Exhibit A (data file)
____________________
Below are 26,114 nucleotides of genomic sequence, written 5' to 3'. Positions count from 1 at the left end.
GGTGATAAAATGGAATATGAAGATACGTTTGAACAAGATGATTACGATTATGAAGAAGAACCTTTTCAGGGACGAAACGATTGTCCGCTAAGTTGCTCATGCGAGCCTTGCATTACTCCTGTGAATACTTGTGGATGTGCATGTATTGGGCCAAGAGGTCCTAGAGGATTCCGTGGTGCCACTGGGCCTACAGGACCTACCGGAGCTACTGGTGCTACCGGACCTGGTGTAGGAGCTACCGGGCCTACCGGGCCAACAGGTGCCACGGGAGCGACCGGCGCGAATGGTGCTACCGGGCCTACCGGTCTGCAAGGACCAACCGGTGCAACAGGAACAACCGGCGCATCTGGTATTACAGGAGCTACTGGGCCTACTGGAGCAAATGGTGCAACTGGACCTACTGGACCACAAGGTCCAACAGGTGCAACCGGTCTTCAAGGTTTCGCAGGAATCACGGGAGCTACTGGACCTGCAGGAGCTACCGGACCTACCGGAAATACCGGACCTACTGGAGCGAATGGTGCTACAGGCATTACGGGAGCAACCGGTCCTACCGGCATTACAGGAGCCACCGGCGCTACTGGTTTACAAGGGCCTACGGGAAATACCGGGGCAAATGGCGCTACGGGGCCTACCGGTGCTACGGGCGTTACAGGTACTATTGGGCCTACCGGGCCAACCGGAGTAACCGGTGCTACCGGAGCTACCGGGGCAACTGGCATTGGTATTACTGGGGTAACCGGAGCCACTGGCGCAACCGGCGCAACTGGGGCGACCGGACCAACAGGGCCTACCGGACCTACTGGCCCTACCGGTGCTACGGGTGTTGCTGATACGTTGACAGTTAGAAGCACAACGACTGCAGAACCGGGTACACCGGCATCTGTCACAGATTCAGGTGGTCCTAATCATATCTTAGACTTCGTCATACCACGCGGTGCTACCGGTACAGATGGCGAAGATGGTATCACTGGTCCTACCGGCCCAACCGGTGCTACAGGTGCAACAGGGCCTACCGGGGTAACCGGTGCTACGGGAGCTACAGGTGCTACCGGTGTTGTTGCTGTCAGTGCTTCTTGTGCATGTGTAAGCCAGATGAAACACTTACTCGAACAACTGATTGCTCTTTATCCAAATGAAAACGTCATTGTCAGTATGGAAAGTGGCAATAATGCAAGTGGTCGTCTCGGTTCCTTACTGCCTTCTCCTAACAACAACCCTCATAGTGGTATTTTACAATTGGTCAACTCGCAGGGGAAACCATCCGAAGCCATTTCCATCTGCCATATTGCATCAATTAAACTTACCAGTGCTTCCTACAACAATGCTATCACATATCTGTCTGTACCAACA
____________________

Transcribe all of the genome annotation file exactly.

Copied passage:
Below are 26,114 nucleotides of genomic sequence, written 5' to 3'. Positions count from 1 at the left end.
GGTGATAAAATGGAATATGAAGATACGTTTGAACAAGATGATTACGATTATGAAGAAGAACCTTTTCAGGGACGAAACGATTGTCCGCTAAGTTGCTCATGCGAGCCTTGCATTACTCCTGTGAATACTTGTGGATGTGCATGTATTGGGCCAAGAGGTCCTAGAGGATTCCGTGGTGCCACTGGGCCTACAGGACCTACCGGAGCTACTGGTGCTACCGGACCTGGTGTAGGAGCTACCGGGCCTACCGGGCCAACAGGTGCCACGGGAGCGACCGGCGCGAATGGTGCTACCGGGCCTACCGGTCTGCAAGGACCAACCGGTGCAACAGGAACAACCGGCGCATCTGGTATTACAGGAGCTACTGGGCCTACTGGAGCAAATGGTGCAACTGGACCTACTGGACCACAAGGTCCAACAGGTGCAACCGGTCTTCAAGGTTTCGCAGGAATCACGGGAGCTACTGGACCTGCAGGAGCTACCGGACCTACCGGAAATACCGGACCTACTGGAGCGAATGGTGCTACAGGCATTACGGGAGCAACCGGTCCTACCGGCATTACAGGAGCCACCGGCGCTACTGGTTTACAAGGGCCTACGGGAAATACCGGGGCAAATGGCGCTACGGGGCCTACCGGTGCTACGGGCGTTACAGGTACTATTGGGCCTACCGGGCCAACCGGAGTAACCGGTGCTACCGGAGCTACCGGGGCAACTGGCATTGGTATTACTGGGGTAACCGGAGCCACTGGCGCAACCGGCGCAACTGGGGCGACCGGACCAACAGGGCCTACCGGACCTACTGGCCCTACCGGTGCTACGGGTGTTGCTGATACGTTGACAGTTAGAAGCACAACGACTGCAGAACCGGGTACACCGGCATCTGTCACAGATTCAGGTGGTCCTAATCATATCTTAGACTTCGTCATACCACGCGGTGCTACCGGTACAGATGGCGAAGATGGTATCACTGGTCCTACCGGCCCAACCGGTGCTACAGGTGCAACAGGGCCTACCGGGGTAACCGGTGCTACGGGAGCTACAGGTGCTACCGGTGTTGTTGCTGTCAGTGCTTCTTGTGCATGTGTAAGCCAGATGAAACACTTACTCGAACAACTGATTGCTCTTTATCCAAATGAAAACGTCATTGTCAGTATGGAAAGTGGCAATAATGCAAGTGGTCGTCTCGGTTCCTTACTGCCTTCTCCTAACAACAACCCTCATAGTGGTATTTTACAATTGGTCAACTCGCAGGGGAAACCATCCGAAGCCATTTCCATCTGCCATATTGCATCAATTAAACTTACCAGTGCTTCCTACAACAATGCTATCACATATCTGTCTGTACCAACA